Now, at the time of flip-flops and t-shirts, the vaccinated from the heart of summer “often don’t care about the pandemic” and devote their saliva to slandering the government. Caregivers adapt their speech. “I give a little biology class to those who are afraid of being transformed into GMOs, to explain to them that messenger RNA will not go into their DNA”, illustrates Evelyne Claverie, a retired country doctor.
“This mistrust strengthens my motivation. I want to convince these people and that it will emulate around them.”Evelyne Claverie, member of the medical team
Was reluctance inevitable? “Rather than brutally imposing the pass during the holidays, we should have given people more time”, estimates another volunteer from the center, Laure Gautier-Felizot, 50, oncologist at Dax hospital. “They have been deprived of everything for months, they finally wanted to get out, and here they are with their backs to the wall. Obviously, things get stuck.”
Sometimes the spirits heat up. On busy days, the wait at the entrance may have exceeded an hour and users have lost patience. One of them had to be called to order for having entered the center by the exit, in the hope of a priority injection. Once in front of the consultation boxes, “some growled and looked at you to make you understand that it was not going fast enough”, describes Laure Gautier-Felizot.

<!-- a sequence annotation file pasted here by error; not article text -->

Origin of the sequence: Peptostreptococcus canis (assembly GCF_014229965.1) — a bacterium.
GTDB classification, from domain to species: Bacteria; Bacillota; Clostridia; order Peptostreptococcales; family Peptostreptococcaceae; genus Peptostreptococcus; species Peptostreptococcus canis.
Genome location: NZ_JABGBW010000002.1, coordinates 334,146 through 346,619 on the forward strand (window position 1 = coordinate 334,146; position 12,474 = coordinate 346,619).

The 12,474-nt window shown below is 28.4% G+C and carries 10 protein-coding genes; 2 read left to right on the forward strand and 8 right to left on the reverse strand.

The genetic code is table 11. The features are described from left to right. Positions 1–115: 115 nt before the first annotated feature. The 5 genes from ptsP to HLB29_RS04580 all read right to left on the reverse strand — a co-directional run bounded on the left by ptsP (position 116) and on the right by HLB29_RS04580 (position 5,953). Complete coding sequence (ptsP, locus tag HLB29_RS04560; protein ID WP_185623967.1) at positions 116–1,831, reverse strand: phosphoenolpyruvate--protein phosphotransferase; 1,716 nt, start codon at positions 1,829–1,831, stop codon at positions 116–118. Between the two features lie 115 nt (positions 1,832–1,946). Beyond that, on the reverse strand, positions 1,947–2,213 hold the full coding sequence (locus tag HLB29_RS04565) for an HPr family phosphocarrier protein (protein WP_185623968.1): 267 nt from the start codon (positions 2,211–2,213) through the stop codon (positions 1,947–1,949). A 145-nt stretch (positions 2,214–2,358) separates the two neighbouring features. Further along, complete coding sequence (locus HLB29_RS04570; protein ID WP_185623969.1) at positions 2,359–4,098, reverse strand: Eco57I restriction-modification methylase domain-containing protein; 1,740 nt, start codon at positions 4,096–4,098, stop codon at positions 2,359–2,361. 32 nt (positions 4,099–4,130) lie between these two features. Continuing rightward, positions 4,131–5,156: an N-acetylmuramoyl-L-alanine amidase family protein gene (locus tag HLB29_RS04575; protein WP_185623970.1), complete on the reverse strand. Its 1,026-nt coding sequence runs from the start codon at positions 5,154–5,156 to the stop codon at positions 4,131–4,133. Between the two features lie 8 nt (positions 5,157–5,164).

Nurses were faced with requests for “false vaccinations”, aiming to obtain the certificate without going through the injection box.
“Since we no longer deal with the convinced, the public is more and more difficult. It is worrying.”Gauthier Fremy, coordinator of the vaccination center
The tension reached a peak a week after the announcements of Emmanuel Macron. Swastikas, some upside down, have been discovered outside. A man then threatened a journalist from France Bleu Gascogne and broke into the reception of the center to insult the staff, accused of “kill people”. Arrested shortly after, a 69-year-old retiree admitted to the facts. “He would have lost his mother as part of the Covid and suffers, according to the psychiatrist expert, from pathological mourning”, specifies a judicial source. He is due to appear in court this fall.